Go to content Go to menu

So, this is a bit of a long story. As a background, one of my projects is building a DSpace repository for 3D architectural models. These models are stored in a format that is unique to the tool the researchers use, which means they are big binary files. There is interesting text data in these files, so a full text index would be helpful for people searching through them all, to find something they might have missed. I mean, we’ll have good metadata for these files, but not all data is surfaced by even the best metadata. The typical approach for DSpace repositories is to convert the data formats to something DSpace can index, like a PDF, or a CSV file. But these data files are not the kind of thing you just convert. And no text extraction tool exists for this data format. Until today. :-)

I’ve been thinking about this problem for a few months. I’ve even run the files through the very handy strings program. Unfortunately, strings is very exhuberant and pulls all kinds of gibberish out of a binary file. So… not very useful for a full text index. I shelved the idea. Until yesterday.

Yesterday, during a meeting, I had occasion to talk about a tool I’ve wanted to play with for a long time, the Data Science Toolkit I pulled up the URL so I could talk meaningfully about it, but didn’t get to make more than a passing mention. After the meeting, before closing the tab I had open, I noticed the Text to Sentences API for the DSTK. I tinkered with it. It had never occurred to me that you could filter out gibberish and retrieve meaningful text. This was the missing piece! I poked around a bit, looking for code, but, ran out of time to do any more investigation, so I instead shouted out to the void (i.e. I tweeted):


and, amazingly, I got a response:


So, I grabbed a copy of cruftstripper.rb and un-comented the last three lines renaming the script “sentences”, pointed strings at a data file and piped that gibberish through my new “sentences” script, voila:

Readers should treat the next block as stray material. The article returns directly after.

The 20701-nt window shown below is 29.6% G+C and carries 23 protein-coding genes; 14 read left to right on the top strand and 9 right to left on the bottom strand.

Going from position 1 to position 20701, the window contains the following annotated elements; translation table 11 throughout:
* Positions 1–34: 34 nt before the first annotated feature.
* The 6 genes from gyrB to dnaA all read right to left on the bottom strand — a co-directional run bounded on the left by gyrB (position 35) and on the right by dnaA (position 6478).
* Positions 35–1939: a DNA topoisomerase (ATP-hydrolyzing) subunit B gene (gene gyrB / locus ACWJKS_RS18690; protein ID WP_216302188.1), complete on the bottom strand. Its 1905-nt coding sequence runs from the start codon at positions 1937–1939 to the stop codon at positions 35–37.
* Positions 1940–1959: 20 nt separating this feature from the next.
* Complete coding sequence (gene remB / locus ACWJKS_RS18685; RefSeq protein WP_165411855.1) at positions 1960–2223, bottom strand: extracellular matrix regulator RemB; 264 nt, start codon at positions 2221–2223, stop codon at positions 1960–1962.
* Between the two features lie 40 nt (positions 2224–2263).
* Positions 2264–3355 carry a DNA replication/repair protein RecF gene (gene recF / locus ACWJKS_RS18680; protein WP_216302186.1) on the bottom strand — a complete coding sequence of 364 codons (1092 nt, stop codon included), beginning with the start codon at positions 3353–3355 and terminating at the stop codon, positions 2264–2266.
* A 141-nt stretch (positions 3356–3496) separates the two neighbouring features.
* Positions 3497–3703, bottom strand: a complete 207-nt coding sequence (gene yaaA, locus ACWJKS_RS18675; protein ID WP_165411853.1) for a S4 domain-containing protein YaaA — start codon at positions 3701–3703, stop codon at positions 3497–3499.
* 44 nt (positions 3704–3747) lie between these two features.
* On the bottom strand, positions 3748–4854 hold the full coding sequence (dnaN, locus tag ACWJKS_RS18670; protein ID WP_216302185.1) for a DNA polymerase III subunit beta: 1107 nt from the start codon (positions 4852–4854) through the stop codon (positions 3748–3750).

strings big-data-file.3d | sentences

And got useful data, which I can’t share with you because I don’t have permission to do so. But, you’ll have to trust me, it’s beautiful.

And the really cool thing about this approach is, it works for any mysterious data format a repository might receive.

Now, what I have left to do is to wire this mess up into a media filter script for DSpace which will be pretty easy. The tricky bit will be figuring out a way to do it so that the code can be merged into the DSpace application by default. Because that’s what I really want to happen here—give DSpace the ability to produce a full text index from any file.


I have very recently gone through the hassle of changing ISPs at home, because DSL just wasn’t reliable enough (or fast enough) for my working at home needs. However, in all the troubleshooting I had to do to try to get DSL to behave more reliably for me, I made an interesting discovery: setting the MTU on your network interface on your computer can have a profound impact on its reliability. Before I get into the details, trust me on this, figure out how to set your MTU and set it to lower than the default (which is usually 1500).

I am not a network professional, so please forgive my very basic grasp of the facts, but, from my understanding, the MTU is the size of the information packets your computer sends through your computer’s network interface. The default MTU is 1500, which is an ideal, “everything is working great” number. Now, the rest of the network upstream from you can split those ideal packets into smaller sizes, to get them to where they need to go. Splitting them up creates a burden on whatever is doing the splitting, it has to keep track of all the pieces, and put the responses back together, before it passes them back to your computer.

So, anyway, if you set your MTU to a lower value (there are ways of figuring out the ideal number)—in my case I set it to 1428—you increase the reliability of your network connection. In practice, I’ve seen dramatic improvements for previously un-usable free wifi access points. Like the gym where my son goes for his nerf gun battles. Or the neighborhood pool.